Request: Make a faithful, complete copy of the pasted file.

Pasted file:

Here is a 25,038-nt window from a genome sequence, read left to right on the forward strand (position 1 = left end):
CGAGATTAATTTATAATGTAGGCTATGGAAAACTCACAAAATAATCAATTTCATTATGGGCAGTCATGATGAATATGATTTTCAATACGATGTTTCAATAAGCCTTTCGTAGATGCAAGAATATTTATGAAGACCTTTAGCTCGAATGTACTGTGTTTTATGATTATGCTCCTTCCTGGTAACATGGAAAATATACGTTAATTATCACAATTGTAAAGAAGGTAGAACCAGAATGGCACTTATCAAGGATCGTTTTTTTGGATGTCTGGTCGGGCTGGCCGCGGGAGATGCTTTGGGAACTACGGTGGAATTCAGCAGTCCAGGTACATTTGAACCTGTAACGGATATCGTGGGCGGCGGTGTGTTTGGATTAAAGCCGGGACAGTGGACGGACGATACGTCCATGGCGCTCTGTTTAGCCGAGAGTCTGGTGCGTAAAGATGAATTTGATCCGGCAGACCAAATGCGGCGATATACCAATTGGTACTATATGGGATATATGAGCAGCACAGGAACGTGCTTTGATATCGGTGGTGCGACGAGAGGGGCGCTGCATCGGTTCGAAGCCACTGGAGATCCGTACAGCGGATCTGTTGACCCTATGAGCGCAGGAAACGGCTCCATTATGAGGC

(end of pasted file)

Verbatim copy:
Here is a 25,038-nt window from a genome sequence, read left to right on the forward strand (position 1 = left end):
CGAGATTAATTTATAATGTAGGCTATGGAAAACTCACAAAATAATCAATTTCATTATGGGCAGTCATGATGAATATGATTTTCAATACGATGTTTCAATAAGCCTTTCGTAGATGCAAGAATATTTATGAAGACCTTTAGCTCGAATGTACTGTGTTTTATGATTATGCTCCTTCCTGGTAACATGGAAAATATACGTTAATTATCACAATTGTAAAGAAGGTAGAACCAGAATGGCACTTATCAAGGATCGTTTTTTTGGATGTCTGGTCGGGCTGGCCGCGGGAGATGCTTTGGGAACTACGGTGGAATTCAGCAGTCCAGGTACATTTGAACCTGTAACGGATATCGTGGGCGGCGGTGTGTTTGGATTAAAGCCGGGACAGTGGACGGACGATACGTCCATGGCGCTCTGTTTAGCCGAGAGTCTGGTGCGTAAAGATGAATTTGATCCGGCAGACCAAATGCGGCGATATACCAATTGGTACTATATGGGATATATGAGCAGCACAGGAACGTGCTTTGATATCGGTGGTGCGACGAGAGGGGCGCTGCATCGGTTCGAAGCCACTGGAGATCCGTACAGCGGATCTGTTGACCCTATGAGCGCAGGAAACGGCTCCATTATGAGGC